• Performing this task takes practice to get right, and if you have not done it previously, it can be incredibly frustrating. Tester's suggestion for using a long screwdriver to align the oil pump driveshaft is spot-on and will help alleviate some of this frustration, that is, if you can find a screwdriver long enough. I never have managed to find one long enough to do this. The alternative is to drop the distributor repeatedly, moving from gear to gear on the camshaft, intermittently going back to the correct gear which will orient the rotor with the #1 tower on the cap (remember, cylinder one is at TDC to do this). Eventually, everything will line up and the distributor will fall fully into place. I use this method every time and it usually takes less than three minutes to get the distributor to fall into place, but I have done it dozens of times, so it will probably take you longer. Oldbodyman makes a good point about inspecting the distributor drive gear. It is intentionally made softer than the camshaft gear (so the camshaft gear won't wear out) and does occasionally need to be replaced.
  • The distributor will usually not drop fully into position until the engine is cranked to rotate the distributor shaft into alignment with the oil pump extension slot. I usually install the distributor hold down and run the bolt down until it makes contact and then crank the engine and immediately shut it off, continue running the bolt down until it is snug and then timing it with a light. But I gotta say, Busted Knuckles instructions are more understandable than most manuals.
  • But it runs if you prime it with a little fuel?? HHMmmmmmm..
  • I have heard of people getting the distributor to fall into place by bumping the key, but have always avoided using this method due to the possibility of damaging the distributor. The possibility of causing damage by doing this is probably slight, but I have never wanted to try it, nor have any of the hardcore Chevy guys I grew up around. They taught me the method I describe above, and that is the way I have always done it. A few minutes of "drop, lift, turn" is worth the peace of mind to me seeing that everything lines up on its own without forcing anything.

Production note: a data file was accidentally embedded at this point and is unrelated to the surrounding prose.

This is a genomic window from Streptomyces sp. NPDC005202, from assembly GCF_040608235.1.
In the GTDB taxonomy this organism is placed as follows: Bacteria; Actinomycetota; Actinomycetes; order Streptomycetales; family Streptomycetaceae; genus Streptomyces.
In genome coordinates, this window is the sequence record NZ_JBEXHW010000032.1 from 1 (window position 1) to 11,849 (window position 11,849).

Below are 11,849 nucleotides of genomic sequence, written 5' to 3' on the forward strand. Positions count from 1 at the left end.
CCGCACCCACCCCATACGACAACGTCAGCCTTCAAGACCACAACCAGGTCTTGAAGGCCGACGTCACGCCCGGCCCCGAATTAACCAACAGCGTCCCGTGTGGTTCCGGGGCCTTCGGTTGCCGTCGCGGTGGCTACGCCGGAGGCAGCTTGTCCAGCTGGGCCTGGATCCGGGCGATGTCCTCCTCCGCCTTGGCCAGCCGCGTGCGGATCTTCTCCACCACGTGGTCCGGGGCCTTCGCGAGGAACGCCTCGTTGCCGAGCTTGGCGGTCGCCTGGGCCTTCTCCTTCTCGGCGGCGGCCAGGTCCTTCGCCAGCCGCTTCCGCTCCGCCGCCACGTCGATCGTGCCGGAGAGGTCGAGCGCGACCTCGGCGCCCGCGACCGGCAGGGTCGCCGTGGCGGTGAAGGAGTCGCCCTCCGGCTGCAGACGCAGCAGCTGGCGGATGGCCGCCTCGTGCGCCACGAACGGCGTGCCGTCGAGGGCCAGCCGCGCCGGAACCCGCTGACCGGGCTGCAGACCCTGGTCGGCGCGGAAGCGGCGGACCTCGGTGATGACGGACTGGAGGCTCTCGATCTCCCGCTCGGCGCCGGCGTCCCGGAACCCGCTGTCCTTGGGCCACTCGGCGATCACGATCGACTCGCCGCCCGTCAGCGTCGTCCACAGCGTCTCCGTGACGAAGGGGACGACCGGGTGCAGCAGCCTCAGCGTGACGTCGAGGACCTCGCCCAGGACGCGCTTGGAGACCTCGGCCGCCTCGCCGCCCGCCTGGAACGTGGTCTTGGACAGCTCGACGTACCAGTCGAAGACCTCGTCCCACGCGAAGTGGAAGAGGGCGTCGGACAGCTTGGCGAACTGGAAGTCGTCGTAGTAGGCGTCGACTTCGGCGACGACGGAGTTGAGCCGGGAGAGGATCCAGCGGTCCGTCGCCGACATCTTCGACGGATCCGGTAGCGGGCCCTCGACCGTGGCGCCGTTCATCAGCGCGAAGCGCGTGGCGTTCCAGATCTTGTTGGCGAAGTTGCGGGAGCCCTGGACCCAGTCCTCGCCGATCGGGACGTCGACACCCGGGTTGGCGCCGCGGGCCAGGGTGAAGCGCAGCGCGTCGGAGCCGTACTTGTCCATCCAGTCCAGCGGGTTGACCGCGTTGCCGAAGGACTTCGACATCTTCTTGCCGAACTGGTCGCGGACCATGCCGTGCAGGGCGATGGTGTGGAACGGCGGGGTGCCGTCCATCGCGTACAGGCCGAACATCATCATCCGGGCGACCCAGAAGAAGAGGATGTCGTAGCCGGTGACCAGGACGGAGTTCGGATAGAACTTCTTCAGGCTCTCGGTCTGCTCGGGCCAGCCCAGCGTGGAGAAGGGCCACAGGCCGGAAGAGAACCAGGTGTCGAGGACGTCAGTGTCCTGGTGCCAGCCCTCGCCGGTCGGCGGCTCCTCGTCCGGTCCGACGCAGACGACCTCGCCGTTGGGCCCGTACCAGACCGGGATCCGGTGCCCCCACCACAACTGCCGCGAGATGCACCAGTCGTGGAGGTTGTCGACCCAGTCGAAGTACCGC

• Lucky for me I guess. But I sold automotive test equipment for a few years and learned to time engines on test stands. We were expected to get a distributor dropped and the timing set in less than a minute. No one ever broke a distributor or drive gear. But for the record, there was a remote start switch connected to the engine and everything is very accessible on a test stand. A Winsor Ford could be timed in a few seconds.
  • Thanks so much for the replies! Busted Knuckles, you addressed my main concern. The fact that as you lower the distributor down it rotates causes the most frustration.

    "As the distributor is placed into position, the rotor will turn slightly as the gears mesh. Note how much it turns when you pull it, then give the rotor the same amount of play when you re-install. Once the mark lines up with the rotor, it should be set."

    Perfect instructions I have been looking for, don't know why I couldn't figure that out!!!

    I'll post when I get it going. I can definitely see this being one of those things that is easy once you have have done it correctly a few times.
  • It's a LOT easier if you bring the engine to TDC and note the rotor position BEFORE you pull the distributor...Then, you can just drop it back in the way you found it...